Applying blockchain tech to increase efficiency to Vietnam's property market: Matthew Powell

Anh Nguyen - Sep 07, 2018 | 08:43 AM GMT+7

TheLEADERBitcoin and other crypto-currencies may never be a practical alternate to mainstream currencies due to its unsteadiness, the underlying blockchain technology has various potential uses especially for real estate sector, according to the leading real estate consultancy Savills Vietnam.

Applying blockchain tech to increase efficiency to Vietnam's property market: Matthew Powell
Matthew Powell, Director of Savills Hanoi

Speaking about the advantages that blockchain technology could provide to Vietnam’s property market, Matthew Powell, Director of Savills Hanoi believed it could “increase the efficiency of real estate transactions”.

Blockchain allows information relating to a series of transactions to be distributed across a network of computers (known as nodes). Blockchain generates digital records that are shared, transparent, rapidly updatable and very difficult to hack.

How a blockchain works

“Property transactions are generally quite chunky, so traditionally it takes a lot of time, paper work and fees to complete transactions. This creates liquidity and transparency issues in real estate market. Blockchain has the potential to be a game changer. By digitalising transactions, time and costs are reduced whilst transparency and security increases," said Powell. 

A crucial element is that blockchain eliminates the need for a central authority to approve transactions and verify identities as the ledger for transactions is distributed over a network, which makes a transaction harder to falsify.

The benefits for real estate could be huge as title searches and transfers could be verified instantly. This will be particularly important in Asia’s developing markets, where security of title is a major headache for investors. Incomplete, out-of-date land registry information could become a thing of the past.

He added: "Although the application of blockchain is in early stages worldwide, I believe Vietnam has the potential to quickly follow this global trend, as the population is young and eager to embrace new technology whilst policy makers are aggressive and forward-thinking."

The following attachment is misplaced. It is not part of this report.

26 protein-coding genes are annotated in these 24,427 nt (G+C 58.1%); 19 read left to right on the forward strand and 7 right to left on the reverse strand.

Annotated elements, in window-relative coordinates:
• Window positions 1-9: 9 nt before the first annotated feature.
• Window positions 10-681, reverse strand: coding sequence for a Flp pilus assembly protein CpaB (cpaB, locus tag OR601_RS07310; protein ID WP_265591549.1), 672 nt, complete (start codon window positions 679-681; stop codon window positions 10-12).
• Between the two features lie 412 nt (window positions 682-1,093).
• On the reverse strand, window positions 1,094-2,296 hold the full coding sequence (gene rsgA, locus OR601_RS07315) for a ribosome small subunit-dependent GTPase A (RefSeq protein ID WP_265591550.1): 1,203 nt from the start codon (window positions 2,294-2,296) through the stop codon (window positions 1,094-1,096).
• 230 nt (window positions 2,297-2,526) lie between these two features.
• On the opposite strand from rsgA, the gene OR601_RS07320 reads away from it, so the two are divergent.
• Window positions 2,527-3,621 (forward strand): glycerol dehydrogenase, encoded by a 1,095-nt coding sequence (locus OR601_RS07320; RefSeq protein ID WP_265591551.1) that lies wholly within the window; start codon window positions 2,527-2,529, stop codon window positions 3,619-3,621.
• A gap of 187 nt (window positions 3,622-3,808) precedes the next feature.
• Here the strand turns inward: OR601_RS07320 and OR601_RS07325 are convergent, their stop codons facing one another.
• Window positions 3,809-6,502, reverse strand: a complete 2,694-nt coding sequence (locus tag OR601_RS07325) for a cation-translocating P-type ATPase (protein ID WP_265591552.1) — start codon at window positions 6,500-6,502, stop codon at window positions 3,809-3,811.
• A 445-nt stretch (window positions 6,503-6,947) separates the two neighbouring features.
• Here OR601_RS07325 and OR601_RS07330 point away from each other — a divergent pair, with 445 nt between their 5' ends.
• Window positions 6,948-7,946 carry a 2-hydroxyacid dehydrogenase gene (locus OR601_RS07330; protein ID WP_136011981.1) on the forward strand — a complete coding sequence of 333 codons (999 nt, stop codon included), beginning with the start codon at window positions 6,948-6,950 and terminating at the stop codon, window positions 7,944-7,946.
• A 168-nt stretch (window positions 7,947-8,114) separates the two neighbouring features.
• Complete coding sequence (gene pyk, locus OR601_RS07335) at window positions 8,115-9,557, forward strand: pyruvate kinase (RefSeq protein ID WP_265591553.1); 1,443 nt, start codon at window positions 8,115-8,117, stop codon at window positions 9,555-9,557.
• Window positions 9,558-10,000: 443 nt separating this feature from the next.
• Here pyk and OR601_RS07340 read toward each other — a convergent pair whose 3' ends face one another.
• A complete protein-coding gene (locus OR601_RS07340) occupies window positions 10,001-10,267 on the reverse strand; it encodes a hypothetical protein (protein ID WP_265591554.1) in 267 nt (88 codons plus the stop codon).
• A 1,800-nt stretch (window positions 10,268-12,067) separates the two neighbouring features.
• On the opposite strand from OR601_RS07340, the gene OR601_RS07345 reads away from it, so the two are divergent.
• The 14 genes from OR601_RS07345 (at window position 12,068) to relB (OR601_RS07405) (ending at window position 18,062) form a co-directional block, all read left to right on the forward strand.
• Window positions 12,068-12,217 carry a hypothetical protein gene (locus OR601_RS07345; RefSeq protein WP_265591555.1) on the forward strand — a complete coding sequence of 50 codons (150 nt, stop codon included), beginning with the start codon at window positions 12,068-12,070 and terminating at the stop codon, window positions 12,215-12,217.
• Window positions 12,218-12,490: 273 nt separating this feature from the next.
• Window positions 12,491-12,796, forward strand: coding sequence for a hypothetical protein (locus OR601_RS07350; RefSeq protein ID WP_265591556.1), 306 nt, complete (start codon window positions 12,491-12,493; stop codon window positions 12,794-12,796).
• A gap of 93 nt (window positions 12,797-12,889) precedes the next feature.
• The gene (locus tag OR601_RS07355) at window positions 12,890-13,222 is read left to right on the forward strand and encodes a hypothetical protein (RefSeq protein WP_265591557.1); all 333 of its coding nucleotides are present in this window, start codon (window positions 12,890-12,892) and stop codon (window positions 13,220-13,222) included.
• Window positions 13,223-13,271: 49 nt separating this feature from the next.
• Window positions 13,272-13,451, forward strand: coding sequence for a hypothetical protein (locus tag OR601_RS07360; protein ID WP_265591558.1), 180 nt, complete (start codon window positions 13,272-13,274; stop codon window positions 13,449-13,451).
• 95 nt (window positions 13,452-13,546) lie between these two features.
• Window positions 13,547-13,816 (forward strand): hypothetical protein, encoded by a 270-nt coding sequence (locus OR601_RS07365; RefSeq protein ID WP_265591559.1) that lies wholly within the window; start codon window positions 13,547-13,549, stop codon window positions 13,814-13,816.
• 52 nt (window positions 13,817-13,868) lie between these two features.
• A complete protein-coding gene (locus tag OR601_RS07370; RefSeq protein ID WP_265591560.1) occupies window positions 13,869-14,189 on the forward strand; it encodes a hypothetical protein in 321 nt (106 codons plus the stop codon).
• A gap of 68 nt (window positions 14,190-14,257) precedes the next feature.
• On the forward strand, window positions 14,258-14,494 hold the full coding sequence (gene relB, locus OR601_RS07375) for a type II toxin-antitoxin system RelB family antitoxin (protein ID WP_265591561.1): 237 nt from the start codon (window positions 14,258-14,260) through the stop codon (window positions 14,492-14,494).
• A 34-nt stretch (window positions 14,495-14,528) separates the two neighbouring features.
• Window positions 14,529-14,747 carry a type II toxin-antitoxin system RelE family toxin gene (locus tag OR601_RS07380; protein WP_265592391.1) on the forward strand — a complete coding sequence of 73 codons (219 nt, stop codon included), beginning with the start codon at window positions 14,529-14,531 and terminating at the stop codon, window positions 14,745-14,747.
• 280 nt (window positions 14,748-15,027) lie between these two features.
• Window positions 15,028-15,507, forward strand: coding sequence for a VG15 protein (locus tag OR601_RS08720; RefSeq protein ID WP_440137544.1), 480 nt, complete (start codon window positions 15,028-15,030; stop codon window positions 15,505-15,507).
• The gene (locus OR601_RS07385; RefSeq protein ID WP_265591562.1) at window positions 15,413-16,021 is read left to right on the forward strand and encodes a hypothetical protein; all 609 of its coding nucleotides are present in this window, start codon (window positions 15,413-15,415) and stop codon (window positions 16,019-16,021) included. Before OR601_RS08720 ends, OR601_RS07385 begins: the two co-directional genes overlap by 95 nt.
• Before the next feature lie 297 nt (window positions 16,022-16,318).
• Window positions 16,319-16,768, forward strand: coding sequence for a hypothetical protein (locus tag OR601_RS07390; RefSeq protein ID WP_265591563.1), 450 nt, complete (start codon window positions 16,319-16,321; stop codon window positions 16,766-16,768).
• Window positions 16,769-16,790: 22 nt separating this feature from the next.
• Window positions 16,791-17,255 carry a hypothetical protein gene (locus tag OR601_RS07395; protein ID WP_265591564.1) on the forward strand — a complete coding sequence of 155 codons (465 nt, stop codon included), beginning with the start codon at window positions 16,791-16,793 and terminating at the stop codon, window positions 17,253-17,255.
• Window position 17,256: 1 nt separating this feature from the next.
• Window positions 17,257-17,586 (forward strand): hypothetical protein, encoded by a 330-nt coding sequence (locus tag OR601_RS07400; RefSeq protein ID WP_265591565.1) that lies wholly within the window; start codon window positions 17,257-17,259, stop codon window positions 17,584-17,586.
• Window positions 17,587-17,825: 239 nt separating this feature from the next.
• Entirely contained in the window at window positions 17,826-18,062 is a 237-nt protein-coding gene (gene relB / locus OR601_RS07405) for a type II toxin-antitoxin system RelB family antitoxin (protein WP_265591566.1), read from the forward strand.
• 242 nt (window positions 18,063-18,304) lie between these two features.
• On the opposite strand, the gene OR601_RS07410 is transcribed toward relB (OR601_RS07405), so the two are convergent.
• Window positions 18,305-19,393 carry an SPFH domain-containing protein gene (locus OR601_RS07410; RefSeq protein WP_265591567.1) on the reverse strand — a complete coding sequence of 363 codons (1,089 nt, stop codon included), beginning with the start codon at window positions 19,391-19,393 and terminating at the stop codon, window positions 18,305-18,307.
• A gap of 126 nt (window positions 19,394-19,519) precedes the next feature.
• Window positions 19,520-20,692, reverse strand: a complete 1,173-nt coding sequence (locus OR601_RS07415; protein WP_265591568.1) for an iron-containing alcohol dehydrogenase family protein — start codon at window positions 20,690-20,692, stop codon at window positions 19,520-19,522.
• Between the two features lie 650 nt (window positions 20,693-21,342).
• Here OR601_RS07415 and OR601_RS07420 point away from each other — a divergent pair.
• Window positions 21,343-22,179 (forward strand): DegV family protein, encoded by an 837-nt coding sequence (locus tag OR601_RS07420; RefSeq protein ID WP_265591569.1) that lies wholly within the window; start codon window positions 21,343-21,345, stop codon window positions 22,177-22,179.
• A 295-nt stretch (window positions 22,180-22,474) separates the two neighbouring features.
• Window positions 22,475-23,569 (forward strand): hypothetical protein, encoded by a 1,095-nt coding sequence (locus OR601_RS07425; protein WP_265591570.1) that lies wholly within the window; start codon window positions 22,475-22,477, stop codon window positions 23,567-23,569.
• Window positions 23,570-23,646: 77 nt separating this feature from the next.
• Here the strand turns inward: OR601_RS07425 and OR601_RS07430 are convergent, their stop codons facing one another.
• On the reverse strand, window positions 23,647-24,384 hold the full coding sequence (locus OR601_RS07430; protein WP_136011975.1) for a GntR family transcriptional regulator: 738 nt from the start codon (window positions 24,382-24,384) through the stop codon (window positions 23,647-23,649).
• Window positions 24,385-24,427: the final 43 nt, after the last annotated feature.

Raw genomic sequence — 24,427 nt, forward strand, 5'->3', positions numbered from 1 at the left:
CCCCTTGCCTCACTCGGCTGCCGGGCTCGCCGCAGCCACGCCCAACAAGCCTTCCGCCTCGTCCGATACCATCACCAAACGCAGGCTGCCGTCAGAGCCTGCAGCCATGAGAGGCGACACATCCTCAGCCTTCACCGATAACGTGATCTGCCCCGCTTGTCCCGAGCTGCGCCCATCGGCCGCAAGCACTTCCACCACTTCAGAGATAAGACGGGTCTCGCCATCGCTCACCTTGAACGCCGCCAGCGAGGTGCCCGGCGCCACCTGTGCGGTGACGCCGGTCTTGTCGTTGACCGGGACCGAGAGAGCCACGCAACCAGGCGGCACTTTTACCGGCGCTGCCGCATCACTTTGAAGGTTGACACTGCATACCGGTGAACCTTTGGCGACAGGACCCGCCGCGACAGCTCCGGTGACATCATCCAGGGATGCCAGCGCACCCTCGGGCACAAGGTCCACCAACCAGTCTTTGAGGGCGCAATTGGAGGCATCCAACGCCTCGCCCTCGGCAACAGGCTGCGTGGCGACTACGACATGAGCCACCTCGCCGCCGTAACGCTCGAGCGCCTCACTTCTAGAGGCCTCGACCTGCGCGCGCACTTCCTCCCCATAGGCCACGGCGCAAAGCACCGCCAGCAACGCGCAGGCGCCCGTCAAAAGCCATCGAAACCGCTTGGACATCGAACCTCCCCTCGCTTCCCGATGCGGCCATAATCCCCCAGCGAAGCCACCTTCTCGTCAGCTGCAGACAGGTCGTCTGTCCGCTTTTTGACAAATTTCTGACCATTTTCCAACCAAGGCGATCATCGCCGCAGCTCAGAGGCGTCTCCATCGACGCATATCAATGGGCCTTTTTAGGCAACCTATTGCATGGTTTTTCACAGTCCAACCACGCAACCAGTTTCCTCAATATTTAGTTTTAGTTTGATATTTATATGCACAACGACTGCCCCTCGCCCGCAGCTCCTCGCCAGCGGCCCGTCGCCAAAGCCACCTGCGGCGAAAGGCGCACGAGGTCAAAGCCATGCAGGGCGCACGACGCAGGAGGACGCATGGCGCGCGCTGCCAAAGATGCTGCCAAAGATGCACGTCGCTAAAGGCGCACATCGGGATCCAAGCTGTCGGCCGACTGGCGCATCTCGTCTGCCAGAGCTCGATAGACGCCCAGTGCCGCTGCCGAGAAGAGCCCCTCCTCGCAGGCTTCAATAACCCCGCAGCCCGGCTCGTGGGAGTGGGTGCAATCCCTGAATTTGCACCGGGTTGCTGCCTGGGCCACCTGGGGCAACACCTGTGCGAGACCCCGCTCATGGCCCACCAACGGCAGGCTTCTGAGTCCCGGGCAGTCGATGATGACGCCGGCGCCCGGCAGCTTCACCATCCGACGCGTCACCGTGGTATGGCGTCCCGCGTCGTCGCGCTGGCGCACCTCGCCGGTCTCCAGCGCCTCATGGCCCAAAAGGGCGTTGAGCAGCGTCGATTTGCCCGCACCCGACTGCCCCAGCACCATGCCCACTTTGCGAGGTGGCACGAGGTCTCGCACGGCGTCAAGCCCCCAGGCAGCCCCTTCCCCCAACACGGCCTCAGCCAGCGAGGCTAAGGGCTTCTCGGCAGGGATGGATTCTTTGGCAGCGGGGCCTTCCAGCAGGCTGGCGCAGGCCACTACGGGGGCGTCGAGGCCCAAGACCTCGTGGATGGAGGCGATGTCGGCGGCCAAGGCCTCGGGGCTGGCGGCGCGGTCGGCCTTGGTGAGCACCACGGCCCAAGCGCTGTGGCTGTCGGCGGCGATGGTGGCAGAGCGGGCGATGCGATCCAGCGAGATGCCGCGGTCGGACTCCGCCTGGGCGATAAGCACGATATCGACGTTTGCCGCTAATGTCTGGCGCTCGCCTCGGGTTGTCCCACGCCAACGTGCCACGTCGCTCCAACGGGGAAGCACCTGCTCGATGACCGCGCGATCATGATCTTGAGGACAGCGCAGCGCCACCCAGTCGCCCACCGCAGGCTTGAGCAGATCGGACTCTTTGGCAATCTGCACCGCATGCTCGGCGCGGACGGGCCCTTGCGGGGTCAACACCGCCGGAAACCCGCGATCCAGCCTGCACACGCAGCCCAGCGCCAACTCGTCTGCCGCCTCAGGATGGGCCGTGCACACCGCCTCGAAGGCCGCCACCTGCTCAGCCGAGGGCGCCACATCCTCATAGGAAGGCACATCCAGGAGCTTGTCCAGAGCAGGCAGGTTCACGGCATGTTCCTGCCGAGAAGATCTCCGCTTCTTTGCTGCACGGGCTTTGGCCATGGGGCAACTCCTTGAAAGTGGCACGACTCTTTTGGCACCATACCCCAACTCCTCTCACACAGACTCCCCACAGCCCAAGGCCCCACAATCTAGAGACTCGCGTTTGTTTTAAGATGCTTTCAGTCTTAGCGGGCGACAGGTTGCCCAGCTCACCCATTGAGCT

According to the Bank of International Settlements (BIS), crypto-currencies would never be a realistic substitute to mainstream currencies as they were too volatile subject to too much manipulation and fraud. At the same time, Bitcoin mining uses too much electricity same as in Switzerland, which are harmful for the planet.

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Embedding Distributed Ledger Technology

Blockchain coins or tokens can also be used to share office space. European company Primalbase operates a tech-flavoured coworking business, which is set to open in Singapore this year. Occupiers gain access to the Primalbase network by buying one of the 1250 coins in issue, thus stabilising office costs.

“Buying a Primalbase token is a one-time fee for life membership which provides you free and unlimited access to amenities: Internet access, digital printing, meeting rooms,” the company says.

The most desired use for blockchain technology looks at present as the least likely to succeed. Using blockchain to fractionalise ownership of real estate would massively increase liquidity. 

Powell added: “Tokenising properties could offer individuals access to large commercial buildings like Grade A office developments or luxury hotels, which previously were out of their investment reach."

However, at present using the technology in this way subjects investors to the vagaries of the crypto-currency market. In addition, this is before regulators in Asia Pacific get to grips with cyber-currencies; the attitude of the BIS demonstrates that blockchain transactions will remain on the fringes for the time being.